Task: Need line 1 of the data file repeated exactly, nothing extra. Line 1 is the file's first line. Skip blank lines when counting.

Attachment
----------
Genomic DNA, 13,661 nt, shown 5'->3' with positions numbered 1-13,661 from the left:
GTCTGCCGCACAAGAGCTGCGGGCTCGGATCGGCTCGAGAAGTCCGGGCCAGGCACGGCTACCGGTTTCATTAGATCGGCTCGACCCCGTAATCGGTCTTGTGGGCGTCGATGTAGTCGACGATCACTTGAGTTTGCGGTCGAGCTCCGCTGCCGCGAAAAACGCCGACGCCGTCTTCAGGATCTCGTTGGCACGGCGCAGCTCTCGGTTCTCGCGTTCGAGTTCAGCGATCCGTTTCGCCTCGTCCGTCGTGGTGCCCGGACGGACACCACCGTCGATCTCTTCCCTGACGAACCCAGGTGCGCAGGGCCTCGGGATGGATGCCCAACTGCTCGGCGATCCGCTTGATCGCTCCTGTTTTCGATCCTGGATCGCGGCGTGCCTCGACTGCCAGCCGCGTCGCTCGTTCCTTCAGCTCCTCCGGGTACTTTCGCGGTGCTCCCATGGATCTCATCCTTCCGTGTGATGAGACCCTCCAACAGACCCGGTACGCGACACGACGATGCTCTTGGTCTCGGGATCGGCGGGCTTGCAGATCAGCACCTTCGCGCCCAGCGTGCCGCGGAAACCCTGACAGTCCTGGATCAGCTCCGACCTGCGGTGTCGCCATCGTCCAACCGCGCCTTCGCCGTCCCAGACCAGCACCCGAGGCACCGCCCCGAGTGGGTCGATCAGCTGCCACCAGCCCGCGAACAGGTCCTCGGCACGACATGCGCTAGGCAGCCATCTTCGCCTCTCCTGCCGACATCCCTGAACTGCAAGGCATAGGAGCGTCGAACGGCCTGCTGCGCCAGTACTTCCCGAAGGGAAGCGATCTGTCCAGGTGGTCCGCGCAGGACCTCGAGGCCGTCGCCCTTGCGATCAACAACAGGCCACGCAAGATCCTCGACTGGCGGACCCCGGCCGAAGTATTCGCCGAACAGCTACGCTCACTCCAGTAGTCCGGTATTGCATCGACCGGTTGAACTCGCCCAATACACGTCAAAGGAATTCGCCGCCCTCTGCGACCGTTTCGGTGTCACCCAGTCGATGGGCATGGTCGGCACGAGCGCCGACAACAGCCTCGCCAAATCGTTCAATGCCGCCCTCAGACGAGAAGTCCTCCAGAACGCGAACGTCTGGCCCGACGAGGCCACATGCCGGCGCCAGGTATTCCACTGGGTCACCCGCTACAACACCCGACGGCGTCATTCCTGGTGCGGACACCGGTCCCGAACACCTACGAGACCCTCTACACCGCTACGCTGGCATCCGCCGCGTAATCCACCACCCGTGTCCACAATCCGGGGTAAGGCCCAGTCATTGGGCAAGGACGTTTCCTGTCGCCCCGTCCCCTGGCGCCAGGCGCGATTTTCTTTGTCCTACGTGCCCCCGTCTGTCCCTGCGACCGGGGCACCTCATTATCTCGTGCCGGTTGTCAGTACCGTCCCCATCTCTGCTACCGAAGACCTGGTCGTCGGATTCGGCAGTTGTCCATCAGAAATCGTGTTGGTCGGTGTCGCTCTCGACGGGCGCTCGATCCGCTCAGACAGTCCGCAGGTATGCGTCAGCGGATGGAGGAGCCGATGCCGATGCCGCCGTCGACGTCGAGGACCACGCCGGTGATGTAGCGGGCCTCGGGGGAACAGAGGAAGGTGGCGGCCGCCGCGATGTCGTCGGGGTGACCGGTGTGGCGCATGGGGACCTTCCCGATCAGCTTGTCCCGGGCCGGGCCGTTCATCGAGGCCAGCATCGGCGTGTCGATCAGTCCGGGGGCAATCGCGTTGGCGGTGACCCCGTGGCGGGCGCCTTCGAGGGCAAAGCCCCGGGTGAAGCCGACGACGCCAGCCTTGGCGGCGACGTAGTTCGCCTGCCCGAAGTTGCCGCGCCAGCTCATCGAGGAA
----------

Genomic DNA, 13,661 nt, shown 5'->3' with positions numbered 1-13,661 from the left: